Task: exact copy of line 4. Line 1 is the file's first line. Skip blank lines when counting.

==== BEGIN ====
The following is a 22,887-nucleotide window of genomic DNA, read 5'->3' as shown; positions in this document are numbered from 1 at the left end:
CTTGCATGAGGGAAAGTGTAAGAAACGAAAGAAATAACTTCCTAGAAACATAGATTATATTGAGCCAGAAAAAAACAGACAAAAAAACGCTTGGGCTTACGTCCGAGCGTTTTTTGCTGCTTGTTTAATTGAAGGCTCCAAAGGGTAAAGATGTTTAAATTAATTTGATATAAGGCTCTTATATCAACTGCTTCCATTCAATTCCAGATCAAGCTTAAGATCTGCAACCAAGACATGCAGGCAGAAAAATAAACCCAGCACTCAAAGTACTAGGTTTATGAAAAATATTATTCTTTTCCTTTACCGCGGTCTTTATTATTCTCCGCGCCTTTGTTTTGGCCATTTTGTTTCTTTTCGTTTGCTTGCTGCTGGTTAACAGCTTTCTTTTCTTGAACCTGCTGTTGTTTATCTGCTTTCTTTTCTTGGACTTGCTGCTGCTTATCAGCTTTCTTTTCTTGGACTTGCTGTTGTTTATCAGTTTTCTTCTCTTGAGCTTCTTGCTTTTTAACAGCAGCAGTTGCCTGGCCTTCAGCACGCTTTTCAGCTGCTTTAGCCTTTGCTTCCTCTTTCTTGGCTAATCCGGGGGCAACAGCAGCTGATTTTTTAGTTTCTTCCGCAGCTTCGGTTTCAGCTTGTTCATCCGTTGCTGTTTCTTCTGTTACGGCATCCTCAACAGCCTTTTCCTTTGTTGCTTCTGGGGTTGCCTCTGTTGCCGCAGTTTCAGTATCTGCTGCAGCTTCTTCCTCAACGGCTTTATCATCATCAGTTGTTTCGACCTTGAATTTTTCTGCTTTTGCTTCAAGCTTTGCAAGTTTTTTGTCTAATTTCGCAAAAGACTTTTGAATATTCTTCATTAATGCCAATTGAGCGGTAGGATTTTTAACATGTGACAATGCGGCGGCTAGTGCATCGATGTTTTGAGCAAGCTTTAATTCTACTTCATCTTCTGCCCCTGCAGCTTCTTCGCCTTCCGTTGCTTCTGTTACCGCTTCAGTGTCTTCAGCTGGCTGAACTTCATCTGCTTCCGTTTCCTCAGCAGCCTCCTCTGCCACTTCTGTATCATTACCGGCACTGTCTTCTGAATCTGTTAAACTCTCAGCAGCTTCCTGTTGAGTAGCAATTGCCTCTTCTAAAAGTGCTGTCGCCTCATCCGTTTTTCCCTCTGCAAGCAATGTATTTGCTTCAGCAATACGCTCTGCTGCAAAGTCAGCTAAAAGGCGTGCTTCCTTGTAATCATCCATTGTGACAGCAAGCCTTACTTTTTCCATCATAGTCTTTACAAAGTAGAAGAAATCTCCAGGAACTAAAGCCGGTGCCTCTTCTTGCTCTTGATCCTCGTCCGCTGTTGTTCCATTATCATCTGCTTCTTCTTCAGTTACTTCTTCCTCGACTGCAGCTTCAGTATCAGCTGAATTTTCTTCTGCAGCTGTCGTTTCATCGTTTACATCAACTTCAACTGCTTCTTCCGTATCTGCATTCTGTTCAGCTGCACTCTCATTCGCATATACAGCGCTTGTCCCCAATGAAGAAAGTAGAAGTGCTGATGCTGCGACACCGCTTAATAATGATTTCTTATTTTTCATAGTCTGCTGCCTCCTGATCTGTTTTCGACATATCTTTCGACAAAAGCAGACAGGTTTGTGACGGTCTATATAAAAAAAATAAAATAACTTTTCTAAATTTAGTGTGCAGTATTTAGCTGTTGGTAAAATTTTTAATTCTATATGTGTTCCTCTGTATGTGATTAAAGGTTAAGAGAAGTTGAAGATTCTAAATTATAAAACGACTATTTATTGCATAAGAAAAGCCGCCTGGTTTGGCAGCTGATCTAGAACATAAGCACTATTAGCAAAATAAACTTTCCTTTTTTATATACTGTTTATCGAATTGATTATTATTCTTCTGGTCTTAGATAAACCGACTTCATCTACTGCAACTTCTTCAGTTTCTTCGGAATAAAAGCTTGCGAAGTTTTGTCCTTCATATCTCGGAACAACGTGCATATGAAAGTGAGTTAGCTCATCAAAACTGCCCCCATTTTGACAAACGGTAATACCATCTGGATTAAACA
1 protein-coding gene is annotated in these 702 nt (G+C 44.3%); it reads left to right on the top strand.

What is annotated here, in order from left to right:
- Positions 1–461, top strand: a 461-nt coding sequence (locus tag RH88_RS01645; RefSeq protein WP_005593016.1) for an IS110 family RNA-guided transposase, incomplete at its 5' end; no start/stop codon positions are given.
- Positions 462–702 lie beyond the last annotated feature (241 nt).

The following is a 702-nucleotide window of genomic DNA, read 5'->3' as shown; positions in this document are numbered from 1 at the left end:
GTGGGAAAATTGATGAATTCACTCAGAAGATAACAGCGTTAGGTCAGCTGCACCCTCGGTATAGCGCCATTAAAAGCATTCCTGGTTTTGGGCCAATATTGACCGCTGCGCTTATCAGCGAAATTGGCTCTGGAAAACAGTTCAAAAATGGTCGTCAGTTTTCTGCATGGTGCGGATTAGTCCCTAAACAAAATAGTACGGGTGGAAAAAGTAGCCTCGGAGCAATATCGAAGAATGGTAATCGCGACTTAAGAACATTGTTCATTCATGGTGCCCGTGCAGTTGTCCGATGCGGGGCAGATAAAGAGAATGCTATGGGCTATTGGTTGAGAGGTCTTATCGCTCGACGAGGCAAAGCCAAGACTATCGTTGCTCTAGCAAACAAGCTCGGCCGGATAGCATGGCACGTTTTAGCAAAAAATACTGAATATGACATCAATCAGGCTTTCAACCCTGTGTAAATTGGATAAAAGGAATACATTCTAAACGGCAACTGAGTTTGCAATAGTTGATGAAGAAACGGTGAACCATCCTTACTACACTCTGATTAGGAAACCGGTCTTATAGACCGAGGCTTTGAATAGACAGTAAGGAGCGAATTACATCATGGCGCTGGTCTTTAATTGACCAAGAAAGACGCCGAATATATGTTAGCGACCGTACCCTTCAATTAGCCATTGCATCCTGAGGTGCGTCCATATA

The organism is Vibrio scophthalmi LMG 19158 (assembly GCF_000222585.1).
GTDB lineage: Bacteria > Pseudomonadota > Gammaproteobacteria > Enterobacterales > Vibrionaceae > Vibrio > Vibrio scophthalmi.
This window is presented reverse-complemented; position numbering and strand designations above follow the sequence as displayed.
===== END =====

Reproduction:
What is annotated here, in order from left to right: